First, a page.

The normal ones
"Touting (sic) red-and-white Polish flags, thousands of members of a Polish youth organization opposed to special rights for homosexuals marched through Warsaw today in a so-called "Normal Parade" in answer to a recent "gay pride" event in the city." (WorldNet Daily)
Good grief. A "Normal Parade." Sounds like rush-hour in downtown Ottawa, doesn't it? Or a metaphor for the life sketched out by Malvina Reynolds in her immortal "Little Boxes?" It reminds me of the paradox about uninteresting people--they are interesting because they are uninteresting. So I would dearly love to hold a balloon, bring the family and wave at the crowd of "Normals" marching down Bank Street, if it happens here.
What should we expect? Well, no priests or nuns, because they're not normal by any standard definition of the term. Celibate, given all day to prayer and political activity, wearing the uniforms of their trade, we are not dealing with averages, medians and majorities here. So we won't expect to see them.
What about Fred Phelps and his merry crew from Topeka, Kansas? They're all lawyers, every last one of 'em, and spend their time picketing funerals of gays and lesbians, carrying signs saying "God Hates Fags." Two things in no way normal, so they'll be absent too.
As near as I can figure it, we would see floats consisting of replicas of new property developments, the very "little boxes" of the song. There would be folks wearing sandals with socks. And a squad of well-dressed youngsters, doing their homework in formation, with all the boys in blue and the girls in pink. These are the people in commercials who spray their houses with aerosol freshness, who wipe screaming germs out by the millions in the comfort of their kitchens, who kill bugs dead. The people next door.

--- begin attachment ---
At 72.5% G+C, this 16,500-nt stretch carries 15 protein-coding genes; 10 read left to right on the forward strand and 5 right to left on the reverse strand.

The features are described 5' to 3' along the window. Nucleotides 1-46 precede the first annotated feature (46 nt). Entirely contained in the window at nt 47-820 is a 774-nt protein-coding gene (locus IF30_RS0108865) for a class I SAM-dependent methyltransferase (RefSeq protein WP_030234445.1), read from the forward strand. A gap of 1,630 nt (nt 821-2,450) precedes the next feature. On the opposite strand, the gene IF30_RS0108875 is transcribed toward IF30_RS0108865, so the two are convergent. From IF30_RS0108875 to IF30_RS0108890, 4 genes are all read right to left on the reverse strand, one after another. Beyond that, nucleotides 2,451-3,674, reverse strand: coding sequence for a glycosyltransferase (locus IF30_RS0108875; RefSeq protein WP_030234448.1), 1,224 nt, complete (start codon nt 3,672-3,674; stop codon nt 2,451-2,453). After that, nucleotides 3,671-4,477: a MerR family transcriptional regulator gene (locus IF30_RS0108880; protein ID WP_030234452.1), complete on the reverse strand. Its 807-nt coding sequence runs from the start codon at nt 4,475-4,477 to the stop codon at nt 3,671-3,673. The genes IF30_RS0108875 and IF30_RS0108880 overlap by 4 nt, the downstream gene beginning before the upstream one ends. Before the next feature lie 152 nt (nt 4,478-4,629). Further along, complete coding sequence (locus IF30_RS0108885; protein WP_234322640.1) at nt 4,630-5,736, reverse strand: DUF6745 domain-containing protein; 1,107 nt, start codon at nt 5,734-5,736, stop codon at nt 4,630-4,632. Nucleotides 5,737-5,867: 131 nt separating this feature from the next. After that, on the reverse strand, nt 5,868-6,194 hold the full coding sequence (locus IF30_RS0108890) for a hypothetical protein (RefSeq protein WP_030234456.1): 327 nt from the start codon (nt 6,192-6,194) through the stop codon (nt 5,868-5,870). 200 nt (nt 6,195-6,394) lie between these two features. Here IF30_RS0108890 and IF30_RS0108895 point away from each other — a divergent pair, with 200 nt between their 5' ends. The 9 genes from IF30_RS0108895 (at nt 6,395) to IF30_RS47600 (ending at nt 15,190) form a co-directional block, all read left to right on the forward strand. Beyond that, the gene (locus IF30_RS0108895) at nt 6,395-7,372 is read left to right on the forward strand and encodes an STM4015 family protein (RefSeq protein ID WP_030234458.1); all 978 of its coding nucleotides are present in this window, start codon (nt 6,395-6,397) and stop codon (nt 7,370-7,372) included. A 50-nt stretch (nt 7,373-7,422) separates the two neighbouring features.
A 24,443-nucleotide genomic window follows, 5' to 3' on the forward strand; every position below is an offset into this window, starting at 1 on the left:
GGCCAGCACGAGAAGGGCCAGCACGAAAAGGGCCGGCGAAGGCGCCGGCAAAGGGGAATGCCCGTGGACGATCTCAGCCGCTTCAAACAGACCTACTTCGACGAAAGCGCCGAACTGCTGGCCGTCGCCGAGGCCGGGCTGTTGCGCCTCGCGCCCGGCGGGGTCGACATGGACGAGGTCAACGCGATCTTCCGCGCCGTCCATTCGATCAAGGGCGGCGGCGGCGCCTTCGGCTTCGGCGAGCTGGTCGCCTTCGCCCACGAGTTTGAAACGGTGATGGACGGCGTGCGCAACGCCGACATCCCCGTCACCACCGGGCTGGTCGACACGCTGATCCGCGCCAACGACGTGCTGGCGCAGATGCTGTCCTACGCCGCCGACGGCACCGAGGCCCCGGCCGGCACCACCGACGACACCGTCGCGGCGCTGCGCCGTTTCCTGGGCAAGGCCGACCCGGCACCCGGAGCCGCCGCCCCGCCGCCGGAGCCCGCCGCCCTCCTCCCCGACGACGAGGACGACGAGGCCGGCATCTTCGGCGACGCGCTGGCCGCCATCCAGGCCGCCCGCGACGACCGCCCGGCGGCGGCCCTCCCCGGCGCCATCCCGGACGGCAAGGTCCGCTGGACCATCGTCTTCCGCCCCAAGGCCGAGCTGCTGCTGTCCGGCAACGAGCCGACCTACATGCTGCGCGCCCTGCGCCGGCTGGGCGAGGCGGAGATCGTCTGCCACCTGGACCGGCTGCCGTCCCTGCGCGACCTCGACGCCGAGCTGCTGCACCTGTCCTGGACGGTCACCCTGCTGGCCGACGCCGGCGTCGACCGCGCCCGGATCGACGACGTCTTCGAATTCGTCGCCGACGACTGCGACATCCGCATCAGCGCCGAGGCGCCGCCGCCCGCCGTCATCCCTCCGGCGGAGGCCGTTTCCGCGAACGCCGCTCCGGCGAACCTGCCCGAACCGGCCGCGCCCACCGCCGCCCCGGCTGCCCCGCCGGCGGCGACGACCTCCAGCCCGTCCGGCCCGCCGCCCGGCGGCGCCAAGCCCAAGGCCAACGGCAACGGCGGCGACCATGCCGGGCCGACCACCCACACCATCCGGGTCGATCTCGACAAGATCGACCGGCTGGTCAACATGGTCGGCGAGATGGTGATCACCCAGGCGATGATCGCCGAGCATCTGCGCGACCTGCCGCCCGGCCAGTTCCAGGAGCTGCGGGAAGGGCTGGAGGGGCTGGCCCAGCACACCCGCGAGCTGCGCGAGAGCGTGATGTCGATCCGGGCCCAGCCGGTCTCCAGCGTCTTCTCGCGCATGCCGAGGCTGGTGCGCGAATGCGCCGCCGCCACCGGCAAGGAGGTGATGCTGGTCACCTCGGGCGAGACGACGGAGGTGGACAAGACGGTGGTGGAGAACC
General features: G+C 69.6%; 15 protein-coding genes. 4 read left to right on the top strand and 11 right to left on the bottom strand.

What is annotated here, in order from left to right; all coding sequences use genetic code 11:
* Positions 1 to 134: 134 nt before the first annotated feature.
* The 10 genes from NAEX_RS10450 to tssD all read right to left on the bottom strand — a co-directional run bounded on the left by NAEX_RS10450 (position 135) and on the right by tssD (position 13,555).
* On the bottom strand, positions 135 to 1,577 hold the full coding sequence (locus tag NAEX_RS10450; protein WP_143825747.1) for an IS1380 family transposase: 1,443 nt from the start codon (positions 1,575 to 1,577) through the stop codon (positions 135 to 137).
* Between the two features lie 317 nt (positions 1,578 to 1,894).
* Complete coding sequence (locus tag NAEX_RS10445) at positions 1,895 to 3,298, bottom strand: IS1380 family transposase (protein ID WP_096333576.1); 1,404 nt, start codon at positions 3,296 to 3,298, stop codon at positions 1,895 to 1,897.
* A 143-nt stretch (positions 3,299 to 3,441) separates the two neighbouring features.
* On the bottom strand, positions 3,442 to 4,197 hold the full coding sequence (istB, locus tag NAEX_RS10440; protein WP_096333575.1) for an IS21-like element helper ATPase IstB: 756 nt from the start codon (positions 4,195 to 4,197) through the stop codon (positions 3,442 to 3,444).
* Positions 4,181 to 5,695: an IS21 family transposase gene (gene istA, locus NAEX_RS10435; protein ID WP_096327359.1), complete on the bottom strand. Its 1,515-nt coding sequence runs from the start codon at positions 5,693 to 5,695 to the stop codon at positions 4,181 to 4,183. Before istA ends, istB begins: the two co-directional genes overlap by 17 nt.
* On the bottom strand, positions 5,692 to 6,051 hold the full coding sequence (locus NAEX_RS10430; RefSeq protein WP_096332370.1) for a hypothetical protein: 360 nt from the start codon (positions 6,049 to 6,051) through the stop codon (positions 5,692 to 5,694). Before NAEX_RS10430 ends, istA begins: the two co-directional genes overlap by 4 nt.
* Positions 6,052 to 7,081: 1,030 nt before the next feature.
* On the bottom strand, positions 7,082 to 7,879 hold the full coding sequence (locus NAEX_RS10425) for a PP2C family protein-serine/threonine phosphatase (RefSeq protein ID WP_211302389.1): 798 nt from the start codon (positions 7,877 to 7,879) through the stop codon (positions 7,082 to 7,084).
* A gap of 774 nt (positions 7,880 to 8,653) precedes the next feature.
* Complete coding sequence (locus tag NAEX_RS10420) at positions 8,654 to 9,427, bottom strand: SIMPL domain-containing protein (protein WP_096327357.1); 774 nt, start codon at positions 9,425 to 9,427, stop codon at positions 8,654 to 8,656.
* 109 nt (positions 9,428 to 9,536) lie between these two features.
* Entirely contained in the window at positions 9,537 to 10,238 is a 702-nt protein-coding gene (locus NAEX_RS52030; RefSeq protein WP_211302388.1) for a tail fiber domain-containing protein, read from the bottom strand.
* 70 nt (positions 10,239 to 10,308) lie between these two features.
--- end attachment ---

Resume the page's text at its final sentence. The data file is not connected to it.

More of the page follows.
I must live in the wrong neighbourhood, though, because I've never met any of these normal people. On one side, our neighbour likes to listen to opera at top volume while she barbecues, and has covered her garden area with frog replicas. On the other side is a distant relative of Jean Chretien, a retired electrical worker who is seldom in the best of moods, but warmed up to me when I acquired a family. Neither of them, I suspect, would qualify for the Normal Parade. In fact, no one I have ever met would.
So I remain fascinated. Who are these Normal people? What do they do, what do they think, where on earth are they hiding? It's high time that they dare to come out, be proud of who they are, and have a lavish--well, not too lavish--Normal Pride Day. I'll be there with bells on, celebrating the self-liberation of our least-recognized minority, making the links, doing my best to build solidarity. They're there, they're square--get used to it.